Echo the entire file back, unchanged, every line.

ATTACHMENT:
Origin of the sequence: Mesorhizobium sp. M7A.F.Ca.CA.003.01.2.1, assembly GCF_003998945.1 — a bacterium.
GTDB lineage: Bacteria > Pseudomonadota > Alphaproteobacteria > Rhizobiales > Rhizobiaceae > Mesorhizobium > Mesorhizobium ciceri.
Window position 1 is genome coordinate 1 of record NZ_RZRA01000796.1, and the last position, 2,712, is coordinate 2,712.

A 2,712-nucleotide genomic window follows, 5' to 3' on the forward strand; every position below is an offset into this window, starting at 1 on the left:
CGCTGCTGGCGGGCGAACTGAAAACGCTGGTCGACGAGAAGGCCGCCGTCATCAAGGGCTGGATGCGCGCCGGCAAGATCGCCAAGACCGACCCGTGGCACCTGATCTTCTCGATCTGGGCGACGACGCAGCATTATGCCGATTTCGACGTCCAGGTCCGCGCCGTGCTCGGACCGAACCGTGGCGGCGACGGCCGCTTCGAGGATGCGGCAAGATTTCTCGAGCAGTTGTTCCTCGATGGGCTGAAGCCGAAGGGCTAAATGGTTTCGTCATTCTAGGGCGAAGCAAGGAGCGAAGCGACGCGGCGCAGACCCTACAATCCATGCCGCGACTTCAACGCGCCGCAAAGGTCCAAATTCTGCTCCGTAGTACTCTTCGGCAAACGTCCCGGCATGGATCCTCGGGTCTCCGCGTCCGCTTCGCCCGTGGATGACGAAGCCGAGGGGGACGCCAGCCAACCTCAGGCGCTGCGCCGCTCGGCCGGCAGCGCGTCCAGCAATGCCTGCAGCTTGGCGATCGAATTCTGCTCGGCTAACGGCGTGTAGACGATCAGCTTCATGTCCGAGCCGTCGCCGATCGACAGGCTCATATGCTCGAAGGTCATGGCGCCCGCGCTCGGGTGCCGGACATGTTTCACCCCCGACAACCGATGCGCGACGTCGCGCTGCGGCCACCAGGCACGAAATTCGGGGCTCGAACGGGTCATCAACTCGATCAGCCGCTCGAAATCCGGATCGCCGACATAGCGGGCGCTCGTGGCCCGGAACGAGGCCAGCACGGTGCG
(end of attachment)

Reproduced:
Origin of the sequence: Mesorhizobium sp. M7A.F.Ca.CA.003.01.2.1, assembly GCF_003998945.1 — a bacterium.
GTDB lineage: Bacteria > Pseudomonadota > Alphaproteobacteria > Rhizobiales > Rhizobiaceae > Mesorhizobium > Mesorhizobium ciceri.
Window position 1 is genome coordinate 1 of record NZ_RZRA01000796.1, and the last position, 2,712, is coordinate 2,712.

A 2,712-nucleotide genomic window follows, 5' to 3' on the forward strand; every position below is an offset into this window, starting at 1 on the left:
CGCTGCTGGCGGGCGAACTGAAAACGCTGGTCGACGAGAAGGCCGCCGTCATCAAGGGCTGGATGCGCGCCGGCAAGATCGCCAAGACCGACCCGTGGCACCTGATCTTCTCGATCTGGGCGACGACGCAGCATTATGCCGATTTCGACGTCCAGGTCCGCGCCGTGCTCGGACCGAACCGTGGCGGCGACGGCCGCTTCGAGGATGCGGCAAGATTTCTCGAGCAGTTGTTCCTCGATGGGCTGAAGCCGAAGGGCTAAATGGTTTCGTCATTCTAGGGCGAAGCAAGGAGCGAAGCGACGCGGCGCAGACCCTACAATCCATGCCGCGACTTCAACGCGCCGCAAAGGTCCAAATTCTGCTCCGTAGTACTCTTCGGCAAACGTCCCGGCATGGATCCTCGGGTCTCCGCGTCCGCTTCGCCCGTGGATGACGAAGCCGAGGGGGACGCCAGCCAACCTCAGGCGCTGCGCCGCTCGGCCGGCAGCGCGTCCAGCAATGCCTGCAGCTTGGCGATCGAATTCTGCTCGGCTAACGGCGTGTAGACGATCAGCTTCATGTCCGAGCCGTCGCCGATCGACAGGCTCATATGCTCGAAGGTCATGGCGCCCGCGCTCGGGTGCCGGACATGTTTCACCCCCGACAACCGATGCGCGACGTCGCGCTGCGGCCACCAGGCACGAAATTCGGGGCTCGAACGGGTCATCAACTCGATCAGCCGCTCGAAATCCGGATCGCCGACATAGCGGGCGCTCGTGGCCCGGAACGAGGCCAGCACGGTGCG